In order for science to support a theory, it has to be falsifiable, verifiable, or have some empirical deductive/inductive proof. If an experiment could be created to provide any of the criteria necessary to apply the scientific method, then there is a possibility for the “Law of Attraction Theory.” This does not mean people cannot employ, believe in, or choose to use the theory, merely that it is not predicated upon any scientific precept.
Presently, the law of attraction theory resembles a religious precept requiring an act of faith to be employed. Since faith is a very powerful precept, the need for some scientific explanation is likely to undermine the overall effect of the belief. Nevertheless, some may feel more confident in the theory if it had some empirical support. Moreover, if science were able to deploy some inductive/deductive proof of the theory’s success, it may receive universal recognition.
There are several tests that something such as the law of attraction theory must pass in order to develop some sort of empirical proof. One, it would need a definition that is both necessary and sufficient to develop some criteria for a theoretical construct. Two, it would need an empirical test determining through deductive or inductive proof the theory works, furthermore, the test must be reproducible by anyone attempting to perform it. Third, the theory should be determined to be delusory (internal within a human mind) or veritic (external and independent of human intervention). Since the theory “is,” to a large degree, a means of self-orientation towards a goal or belief, it is going to be quite hard to find an experimentally verifiable test that is reproducible in a laboratory context.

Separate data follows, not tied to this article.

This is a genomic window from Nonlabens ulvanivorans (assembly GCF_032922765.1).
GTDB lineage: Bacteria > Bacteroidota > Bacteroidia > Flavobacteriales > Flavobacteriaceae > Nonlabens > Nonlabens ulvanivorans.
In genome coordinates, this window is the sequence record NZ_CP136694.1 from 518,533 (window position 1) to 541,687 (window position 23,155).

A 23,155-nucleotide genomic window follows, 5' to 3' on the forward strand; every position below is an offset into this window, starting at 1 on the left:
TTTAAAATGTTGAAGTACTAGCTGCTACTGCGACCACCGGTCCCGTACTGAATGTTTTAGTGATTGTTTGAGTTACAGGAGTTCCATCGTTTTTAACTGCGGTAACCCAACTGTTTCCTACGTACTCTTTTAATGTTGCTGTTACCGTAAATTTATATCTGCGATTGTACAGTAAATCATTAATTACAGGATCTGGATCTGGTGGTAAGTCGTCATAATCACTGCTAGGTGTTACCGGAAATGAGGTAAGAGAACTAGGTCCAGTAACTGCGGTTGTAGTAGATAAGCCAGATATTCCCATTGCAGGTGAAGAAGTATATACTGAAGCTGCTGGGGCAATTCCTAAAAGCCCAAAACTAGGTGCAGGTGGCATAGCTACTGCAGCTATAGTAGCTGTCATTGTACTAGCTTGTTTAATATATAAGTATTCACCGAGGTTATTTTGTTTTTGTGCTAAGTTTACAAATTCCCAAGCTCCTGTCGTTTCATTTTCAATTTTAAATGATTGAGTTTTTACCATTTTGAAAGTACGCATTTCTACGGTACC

None of this should dissuade a practitioner from attempting to apply the principles of the theory. It should provide some degree of clarity as to why science cannot presently support the results. This may be considered a shortfall of science if necessary however, the scientific method is sufficiently rigid as to create reproducible and positive progress in fields where science is both needed and necessary. This particular theory does not reside in one of those fields. It remains rather firmly entrenched in Metaphysics a discipline of philosophy. A long time ago, philosophy ejected such towering luminaries as Isaac Newton who was a natural philosopher, in favor of a looser context and style enabling others to receive credit for intellectual efforts devoid of any empirical proof.
This division between science and philosophy should serve as a poignant example of why such theories as the “law of attraction theory,” are incapable of developing the necessary and sufficient criteria for scientific empiricism. This should not be considered a criticism, but rather a challenge for the future of scientific and philosophical exploration as well as religious and cultural beliefs.